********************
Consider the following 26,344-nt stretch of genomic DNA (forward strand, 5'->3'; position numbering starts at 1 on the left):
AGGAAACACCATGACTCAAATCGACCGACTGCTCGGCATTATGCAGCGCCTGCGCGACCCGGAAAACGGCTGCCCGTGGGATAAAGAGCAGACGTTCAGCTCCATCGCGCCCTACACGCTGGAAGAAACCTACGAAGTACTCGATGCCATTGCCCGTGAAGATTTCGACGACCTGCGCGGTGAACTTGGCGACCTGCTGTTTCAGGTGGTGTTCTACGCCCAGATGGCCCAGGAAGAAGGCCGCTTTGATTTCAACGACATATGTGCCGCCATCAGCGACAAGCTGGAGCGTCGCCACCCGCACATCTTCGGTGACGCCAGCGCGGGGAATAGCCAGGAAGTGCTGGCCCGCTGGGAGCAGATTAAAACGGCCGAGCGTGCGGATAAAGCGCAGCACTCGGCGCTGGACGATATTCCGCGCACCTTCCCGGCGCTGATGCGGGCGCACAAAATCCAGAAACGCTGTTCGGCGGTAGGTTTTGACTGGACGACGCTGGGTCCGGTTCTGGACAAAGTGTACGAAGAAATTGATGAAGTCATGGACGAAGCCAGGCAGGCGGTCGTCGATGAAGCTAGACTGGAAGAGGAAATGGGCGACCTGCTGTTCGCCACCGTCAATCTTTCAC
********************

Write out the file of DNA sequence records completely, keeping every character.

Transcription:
Consider the following 26,344-nt stretch of genomic DNA (forward strand, 5'->3'; position numbering starts at 1 on the left):
AGGAAACACCATGACTCAAATCGACCGACTGCTCGGCATTATGCAGCGCCTGCGCGACCCGGAAAACGGCTGCCCGTGGGATAAAGAGCAGACGTTCAGCTCCATCGCGCCCTACACGCTGGAAGAAACCTACGAAGTACTCGATGCCATTGCCCGTGAAGATTTCGACGACCTGCGCGGTGAACTTGGCGACCTGCTGTTTCAGGTGGTGTTCTACGCCCAGATGGCCCAGGAAGAAGGCCGCTTTGATTTCAACGACATATGTGCCGCCATCAGCGACAAGCTGGAGCGTCGCCACCCGCACATCTTCGGTGACGCCAGCGCGGGGAATAGCCAGGAAGTGCTGGCCCGCTGGGAGCAGATTAAAACGGCCGAGCGTGCGGATAAAGCGCAGCACTCGGCGCTGGACGATATTCCGCGCACCTTCCCGGCGCTGATGCGGGCGCACAAAATCCAGAAACGCTGTTCGGCGGTAGGTTTTGACTGGACGACGCTGGGTCCGGTTCTGGACAAAGTGTACGAAGAAATTGATGAAGTCATGGACGAAGCCAGGCAGGCGGTCGTCGATGAAGCTAGACTGGAAGAGGAAATGGGCGACCTGCTGTTCGCCACCGTCAATCTTTCAC